SSH deployments #28

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CWSpear opened this Issue Nov 23, 2013 · 5 comments

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CWSpear commented Nov 23, 2013

Are you interested in enhancing this with SSH deployments? Basically everything's the same, but you can define some commands, i.e. set it up to pull, and then build and run with grunt (or whatever the user wanted to configure).

I'm probably going to create it in my fork anyway, but was wondering if you were interested in that, or just wanted to focus on S/FTP.

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lucasmotta Nov 23, 2013

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If you want you can implement this, go ahead - would be awesome. It should be a simple task, since I am already using the ssh2 library to handle the sftp scheme.
So maybe you can create a new SSH scheme, just extending the SFTP scheme and implementing the extra tasks that you need.

I haven't implemented SSH before because then you could easily use rsync to deploy your site. But it makes sense to cover most of the deployment methods inside DPLOY.

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lucasmotta commented Nov 23, 2013

If you want you can implement this, go ahead - would be awesome. It should be a simple task, since I am already using the ssh2 library to handle the sftp scheme.
So maybe you can create a new SSH scheme, just extending the SFTP scheme and implementing the extra tasks that you need.

I haven't implemented SSH before because then you could easily use rsync to deploy your site. But it makes sense to cover most of the deployment methods inside DPLOY.

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CWSpear Nov 23, 2013

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Indeedy, the basic premise was relatively simple, but there is one major flaw:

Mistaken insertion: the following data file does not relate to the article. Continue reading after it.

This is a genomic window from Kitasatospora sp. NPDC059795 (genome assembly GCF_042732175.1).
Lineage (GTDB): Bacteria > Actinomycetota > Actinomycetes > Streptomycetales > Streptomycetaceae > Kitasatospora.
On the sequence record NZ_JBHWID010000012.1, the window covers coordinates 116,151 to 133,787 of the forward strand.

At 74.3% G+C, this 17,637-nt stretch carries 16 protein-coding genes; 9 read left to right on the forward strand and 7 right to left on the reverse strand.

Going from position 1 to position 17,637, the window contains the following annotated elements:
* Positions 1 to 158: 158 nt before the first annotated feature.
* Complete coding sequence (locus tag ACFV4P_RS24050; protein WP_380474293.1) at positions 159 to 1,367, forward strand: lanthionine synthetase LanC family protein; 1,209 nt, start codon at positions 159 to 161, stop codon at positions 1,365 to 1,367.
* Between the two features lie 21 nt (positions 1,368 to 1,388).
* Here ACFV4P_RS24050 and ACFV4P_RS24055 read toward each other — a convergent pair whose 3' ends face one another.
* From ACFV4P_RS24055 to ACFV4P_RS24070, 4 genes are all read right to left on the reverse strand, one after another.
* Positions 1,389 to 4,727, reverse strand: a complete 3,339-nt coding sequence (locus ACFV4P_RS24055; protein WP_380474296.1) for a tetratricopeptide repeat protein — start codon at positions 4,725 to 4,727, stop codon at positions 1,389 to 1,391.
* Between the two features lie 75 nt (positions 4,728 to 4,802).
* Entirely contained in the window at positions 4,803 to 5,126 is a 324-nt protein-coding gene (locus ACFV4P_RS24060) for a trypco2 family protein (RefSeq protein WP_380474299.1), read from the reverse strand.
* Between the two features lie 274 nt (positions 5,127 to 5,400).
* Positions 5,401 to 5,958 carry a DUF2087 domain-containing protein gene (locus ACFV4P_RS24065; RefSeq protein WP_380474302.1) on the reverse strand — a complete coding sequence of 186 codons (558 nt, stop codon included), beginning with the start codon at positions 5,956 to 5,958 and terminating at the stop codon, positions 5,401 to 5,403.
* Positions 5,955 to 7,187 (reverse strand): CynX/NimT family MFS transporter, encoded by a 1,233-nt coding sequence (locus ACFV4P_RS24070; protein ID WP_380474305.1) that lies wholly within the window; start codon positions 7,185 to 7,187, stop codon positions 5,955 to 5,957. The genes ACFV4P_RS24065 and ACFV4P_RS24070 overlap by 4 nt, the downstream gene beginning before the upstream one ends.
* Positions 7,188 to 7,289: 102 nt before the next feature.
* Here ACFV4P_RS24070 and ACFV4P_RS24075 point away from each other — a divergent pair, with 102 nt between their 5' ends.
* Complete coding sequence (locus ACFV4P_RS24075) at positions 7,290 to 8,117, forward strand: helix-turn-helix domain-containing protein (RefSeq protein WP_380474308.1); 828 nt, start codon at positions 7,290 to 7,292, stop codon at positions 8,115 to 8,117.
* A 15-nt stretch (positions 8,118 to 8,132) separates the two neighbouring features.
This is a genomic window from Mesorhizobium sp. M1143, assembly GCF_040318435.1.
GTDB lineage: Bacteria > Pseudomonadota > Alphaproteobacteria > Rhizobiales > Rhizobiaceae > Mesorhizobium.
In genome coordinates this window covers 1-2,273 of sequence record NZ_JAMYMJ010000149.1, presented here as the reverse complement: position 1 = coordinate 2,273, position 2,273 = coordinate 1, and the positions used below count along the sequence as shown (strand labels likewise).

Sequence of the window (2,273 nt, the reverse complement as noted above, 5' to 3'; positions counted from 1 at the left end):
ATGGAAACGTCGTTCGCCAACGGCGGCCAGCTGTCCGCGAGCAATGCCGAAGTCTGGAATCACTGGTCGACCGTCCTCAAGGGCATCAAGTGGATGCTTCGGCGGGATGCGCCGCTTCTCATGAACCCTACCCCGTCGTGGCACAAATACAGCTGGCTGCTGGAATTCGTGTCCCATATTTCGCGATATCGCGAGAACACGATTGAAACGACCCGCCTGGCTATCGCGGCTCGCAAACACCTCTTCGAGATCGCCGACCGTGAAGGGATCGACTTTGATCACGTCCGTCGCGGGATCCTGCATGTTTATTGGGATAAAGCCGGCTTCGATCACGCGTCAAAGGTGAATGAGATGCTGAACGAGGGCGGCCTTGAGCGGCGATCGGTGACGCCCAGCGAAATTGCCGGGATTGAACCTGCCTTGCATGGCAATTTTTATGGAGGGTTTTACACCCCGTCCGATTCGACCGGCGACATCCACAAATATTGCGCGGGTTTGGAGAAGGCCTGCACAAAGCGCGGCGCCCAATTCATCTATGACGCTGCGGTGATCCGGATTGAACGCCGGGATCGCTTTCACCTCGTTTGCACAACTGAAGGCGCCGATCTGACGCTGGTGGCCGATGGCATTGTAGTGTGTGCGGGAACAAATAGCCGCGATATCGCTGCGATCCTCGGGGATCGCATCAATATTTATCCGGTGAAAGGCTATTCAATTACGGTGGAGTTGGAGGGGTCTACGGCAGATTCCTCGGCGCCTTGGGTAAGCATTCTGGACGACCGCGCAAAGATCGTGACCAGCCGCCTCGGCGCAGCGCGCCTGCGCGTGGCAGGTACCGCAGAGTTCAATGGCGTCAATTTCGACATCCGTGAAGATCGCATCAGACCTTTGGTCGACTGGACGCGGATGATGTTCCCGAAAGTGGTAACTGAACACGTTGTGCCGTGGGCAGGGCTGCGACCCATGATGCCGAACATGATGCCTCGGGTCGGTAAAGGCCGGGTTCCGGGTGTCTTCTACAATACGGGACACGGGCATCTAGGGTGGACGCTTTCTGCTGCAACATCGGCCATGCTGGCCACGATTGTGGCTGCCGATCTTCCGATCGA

There is no post-push hook for git, and the post-commit hook doesn't work so well for syncing from a central repo.

So that one awesome feature goes out the window...

Otherwise, the premise is relatively simple. The one other thing is I'm having issues with ssh2's callback structure. Maybe I've just been in promise-land for too long, but I'm trying not to make it super complicated, haha.

Also, I love dploy that it works with very little setup and that it works with environments that don't support ssh access, etc, but this sort of setup does take a little more (gotta set up the repo on the remote server (which I guess is eventually a feature one could add)). But that being said, it would be great to have a workflow that always uses dploy, whether you have full ssh access (for me, that's preferred), you are able to use sftp, or even if you only have ftp access! So that's why I wanted to add this.

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CWSpear commented Nov 23, 2013

Indeedy, the basic premise was relatively simple, but there is one major flaw:

There is no post-push hook for git, and the post-commit hook doesn't work so well for syncing from a central repo.

So that one awesome feature goes out the window...

Otherwise, the premise is relatively simple. The one other thing is I'm having issues with ssh2's callback structure. Maybe I've just been in promise-land for too long, but I'm trying not to make it super complicated, haha.